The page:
Niklaus Wirth 2
The success of Pascal came many years after it was done, due to the availability of microcomputers. Now there were lots of people available to program who didn’t have to unlearn Fortran. It was driven forward by Borland making the compiler available for only 50 dollars, when other compilers cost thousands. This made a mass market for Pascal.
Many systems at this point could only be built by teams. A way to partition systems was necessary, and led to the the concept of modules, and the development of Modula. Most people still stck with Pascal. Wirth expected everyone in their right mind to switch from Pascal to Modula, but they didn’t.
Started working on Oberon, which was implemented based on object oriented techniques. But it was never recognized as an object oriented language. It didn’t cleave to the trends at the time, so it was excluded.
So… This is supposed to be about how he got interested in languages. Does he consider a career spent on programming languages well spent? He has always considered himself a teacher, but he knows he can’t teach good design. That takes examples, and is supported by a good language. A complicated syntax and voluminous description is a sign of a poor language. Rules governing the language must be determined apart from the implementation.
Measured on this scale, progress has been made. It was worth the time. Most important now is educating programmers on how to use those tools as best as they can. There is a lot more to do.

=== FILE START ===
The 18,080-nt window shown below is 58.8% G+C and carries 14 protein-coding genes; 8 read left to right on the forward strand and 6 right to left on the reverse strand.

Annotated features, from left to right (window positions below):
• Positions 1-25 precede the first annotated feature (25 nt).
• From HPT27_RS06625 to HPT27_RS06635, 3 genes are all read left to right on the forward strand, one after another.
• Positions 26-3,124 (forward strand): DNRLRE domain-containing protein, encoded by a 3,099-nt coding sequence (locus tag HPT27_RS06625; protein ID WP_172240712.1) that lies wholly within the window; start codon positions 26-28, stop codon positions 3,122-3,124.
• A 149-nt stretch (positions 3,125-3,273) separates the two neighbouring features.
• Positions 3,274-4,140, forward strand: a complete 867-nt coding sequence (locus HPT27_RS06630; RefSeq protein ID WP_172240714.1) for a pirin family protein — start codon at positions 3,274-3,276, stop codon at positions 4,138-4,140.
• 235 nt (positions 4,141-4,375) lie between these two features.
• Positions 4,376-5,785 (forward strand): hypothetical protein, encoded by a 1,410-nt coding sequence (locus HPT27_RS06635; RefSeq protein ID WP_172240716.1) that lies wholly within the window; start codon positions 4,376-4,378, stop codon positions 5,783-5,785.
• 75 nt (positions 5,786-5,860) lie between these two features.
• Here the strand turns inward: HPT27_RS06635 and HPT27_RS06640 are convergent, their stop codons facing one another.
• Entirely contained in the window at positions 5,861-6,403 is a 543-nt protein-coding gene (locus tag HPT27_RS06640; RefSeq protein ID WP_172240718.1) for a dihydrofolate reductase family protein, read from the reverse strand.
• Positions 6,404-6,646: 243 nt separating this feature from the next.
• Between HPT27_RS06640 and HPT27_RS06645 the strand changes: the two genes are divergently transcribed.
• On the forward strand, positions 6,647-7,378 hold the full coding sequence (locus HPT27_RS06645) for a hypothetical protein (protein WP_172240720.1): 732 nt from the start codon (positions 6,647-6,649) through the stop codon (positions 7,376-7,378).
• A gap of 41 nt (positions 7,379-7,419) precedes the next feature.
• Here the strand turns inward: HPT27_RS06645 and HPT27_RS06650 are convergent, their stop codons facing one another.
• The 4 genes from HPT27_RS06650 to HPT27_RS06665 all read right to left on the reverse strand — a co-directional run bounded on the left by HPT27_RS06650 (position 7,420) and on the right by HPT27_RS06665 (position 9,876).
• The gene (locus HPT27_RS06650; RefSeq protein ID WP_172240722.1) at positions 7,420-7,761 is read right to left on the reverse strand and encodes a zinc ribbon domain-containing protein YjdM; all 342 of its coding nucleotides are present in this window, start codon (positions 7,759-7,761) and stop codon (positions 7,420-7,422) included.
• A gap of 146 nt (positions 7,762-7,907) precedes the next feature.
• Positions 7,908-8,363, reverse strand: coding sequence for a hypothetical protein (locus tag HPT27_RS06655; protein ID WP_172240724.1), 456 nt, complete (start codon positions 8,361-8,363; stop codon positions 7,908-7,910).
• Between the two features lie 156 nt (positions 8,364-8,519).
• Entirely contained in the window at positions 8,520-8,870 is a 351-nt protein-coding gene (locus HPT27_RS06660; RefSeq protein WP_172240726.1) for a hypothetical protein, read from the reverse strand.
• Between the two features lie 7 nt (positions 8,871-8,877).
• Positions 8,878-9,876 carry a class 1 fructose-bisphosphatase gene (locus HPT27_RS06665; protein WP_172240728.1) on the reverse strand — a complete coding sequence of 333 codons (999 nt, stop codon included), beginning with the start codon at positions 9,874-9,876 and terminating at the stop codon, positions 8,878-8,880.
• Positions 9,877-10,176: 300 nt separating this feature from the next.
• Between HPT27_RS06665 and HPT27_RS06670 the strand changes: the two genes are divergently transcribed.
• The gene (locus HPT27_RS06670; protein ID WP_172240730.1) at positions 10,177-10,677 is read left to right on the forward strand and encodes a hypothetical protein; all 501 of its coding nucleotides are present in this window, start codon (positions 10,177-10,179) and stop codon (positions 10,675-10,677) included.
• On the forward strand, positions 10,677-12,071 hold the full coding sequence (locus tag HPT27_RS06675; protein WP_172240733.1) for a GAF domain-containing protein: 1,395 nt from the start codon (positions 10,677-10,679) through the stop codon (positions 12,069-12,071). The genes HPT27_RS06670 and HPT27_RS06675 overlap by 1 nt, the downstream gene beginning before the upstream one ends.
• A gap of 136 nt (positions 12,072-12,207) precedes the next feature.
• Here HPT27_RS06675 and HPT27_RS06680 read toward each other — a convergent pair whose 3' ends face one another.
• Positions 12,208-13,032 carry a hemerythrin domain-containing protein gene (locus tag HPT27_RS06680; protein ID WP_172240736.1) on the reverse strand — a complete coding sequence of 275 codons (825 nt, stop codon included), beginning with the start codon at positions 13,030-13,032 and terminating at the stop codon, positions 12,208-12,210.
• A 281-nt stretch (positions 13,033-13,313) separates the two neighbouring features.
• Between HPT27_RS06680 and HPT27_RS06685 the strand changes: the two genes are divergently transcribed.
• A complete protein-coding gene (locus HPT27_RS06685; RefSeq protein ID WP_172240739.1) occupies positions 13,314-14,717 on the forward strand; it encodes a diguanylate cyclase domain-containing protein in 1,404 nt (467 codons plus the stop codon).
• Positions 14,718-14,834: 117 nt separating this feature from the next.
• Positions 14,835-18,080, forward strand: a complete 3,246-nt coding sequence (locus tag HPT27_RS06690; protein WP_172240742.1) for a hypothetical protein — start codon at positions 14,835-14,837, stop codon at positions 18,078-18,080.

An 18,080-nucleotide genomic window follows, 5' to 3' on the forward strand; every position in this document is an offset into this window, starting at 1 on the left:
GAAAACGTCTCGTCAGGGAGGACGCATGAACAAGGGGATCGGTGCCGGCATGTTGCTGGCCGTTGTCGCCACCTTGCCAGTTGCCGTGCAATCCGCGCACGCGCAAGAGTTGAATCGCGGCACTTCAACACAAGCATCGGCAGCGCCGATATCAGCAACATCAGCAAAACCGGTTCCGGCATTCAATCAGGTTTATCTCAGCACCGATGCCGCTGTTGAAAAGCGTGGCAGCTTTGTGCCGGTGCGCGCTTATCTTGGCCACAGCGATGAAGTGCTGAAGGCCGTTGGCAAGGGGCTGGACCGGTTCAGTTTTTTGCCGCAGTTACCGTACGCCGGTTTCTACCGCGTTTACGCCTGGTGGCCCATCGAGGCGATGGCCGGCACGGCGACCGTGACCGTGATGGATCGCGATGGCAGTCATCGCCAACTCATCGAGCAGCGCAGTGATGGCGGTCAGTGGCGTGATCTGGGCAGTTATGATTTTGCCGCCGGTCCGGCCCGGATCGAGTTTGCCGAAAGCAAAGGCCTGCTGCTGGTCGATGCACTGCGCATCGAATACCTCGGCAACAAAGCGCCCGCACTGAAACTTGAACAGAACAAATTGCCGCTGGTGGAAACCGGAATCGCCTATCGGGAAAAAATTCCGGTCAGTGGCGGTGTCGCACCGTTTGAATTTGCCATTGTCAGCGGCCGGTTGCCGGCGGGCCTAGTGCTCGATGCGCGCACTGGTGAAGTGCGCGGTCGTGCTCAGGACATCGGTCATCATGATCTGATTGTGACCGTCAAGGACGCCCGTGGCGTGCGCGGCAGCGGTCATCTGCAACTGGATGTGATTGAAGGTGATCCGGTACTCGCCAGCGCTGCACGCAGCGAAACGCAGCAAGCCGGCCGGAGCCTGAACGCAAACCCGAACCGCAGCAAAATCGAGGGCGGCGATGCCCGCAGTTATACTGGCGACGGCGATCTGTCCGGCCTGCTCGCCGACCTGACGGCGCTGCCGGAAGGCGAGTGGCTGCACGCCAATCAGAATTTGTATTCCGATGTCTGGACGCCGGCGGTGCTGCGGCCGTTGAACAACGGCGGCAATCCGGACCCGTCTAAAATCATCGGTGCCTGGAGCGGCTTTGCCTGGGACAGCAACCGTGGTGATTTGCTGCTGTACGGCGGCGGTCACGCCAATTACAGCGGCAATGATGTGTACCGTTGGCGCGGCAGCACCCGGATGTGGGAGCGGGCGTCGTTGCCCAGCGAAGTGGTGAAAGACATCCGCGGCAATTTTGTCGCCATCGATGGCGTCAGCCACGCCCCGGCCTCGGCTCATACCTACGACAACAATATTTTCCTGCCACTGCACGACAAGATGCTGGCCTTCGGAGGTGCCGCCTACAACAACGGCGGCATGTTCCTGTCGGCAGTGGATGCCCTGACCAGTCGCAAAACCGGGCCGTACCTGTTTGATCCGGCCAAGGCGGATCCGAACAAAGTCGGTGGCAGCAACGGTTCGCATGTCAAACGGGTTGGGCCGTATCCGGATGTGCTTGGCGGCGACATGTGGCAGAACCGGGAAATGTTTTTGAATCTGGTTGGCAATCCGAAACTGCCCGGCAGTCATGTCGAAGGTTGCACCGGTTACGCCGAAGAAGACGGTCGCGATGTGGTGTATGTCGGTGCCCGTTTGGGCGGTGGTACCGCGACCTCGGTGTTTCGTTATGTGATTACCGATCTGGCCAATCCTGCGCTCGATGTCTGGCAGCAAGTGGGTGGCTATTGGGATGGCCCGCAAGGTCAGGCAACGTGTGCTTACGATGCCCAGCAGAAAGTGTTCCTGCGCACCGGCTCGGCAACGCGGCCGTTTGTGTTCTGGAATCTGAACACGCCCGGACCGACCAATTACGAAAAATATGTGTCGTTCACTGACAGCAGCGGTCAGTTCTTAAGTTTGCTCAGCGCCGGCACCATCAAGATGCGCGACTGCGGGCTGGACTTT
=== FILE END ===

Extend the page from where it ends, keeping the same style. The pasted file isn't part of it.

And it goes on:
The essence of programming languages:
To provide a level of abstraction from details of computers.
To provide a suitable model of computation
To allow mathematical reasoning without recourse to knowledge about the underlying mechanisms
For this we require a concise and precise definition. Fat manuals are a reliable symptom of failure
Then comes Q and A.
The story of Wirth building a helecopter control system. The trick was to make it disappear. It turned into a cyclic turning process. Taking values from sensors and moving actuators. The whole system is Oberon, only one page of code.
Overloading and templates: Wirth says overloading makes sense and belongs in the basic object oriented toolbox. However he says he has some reservations about the way that most systems implement it, Oberon did it very elegently. Never was able to make good use of templates, but some people might.
Knuth stood up and asked about recursion being missing from the original Pascal spec. It was true, but it was there by the first implementation.
Question about what languages will people be using in thirty years. Wirth says that most people don’t program the way that he used to. Now they pick up bits of code from other places. This leads to bloat. In thirty years there will just be more bloat.
Question about functional programming. He says they are interesting, but not really very useful. All so called functional languages have an assignment hidden somewhere. He thinks that people who are fans of functional languages are actually fans of programming without non-local variables. The fans say thats really very close to the truth. And Wirth says that he programs like that himself.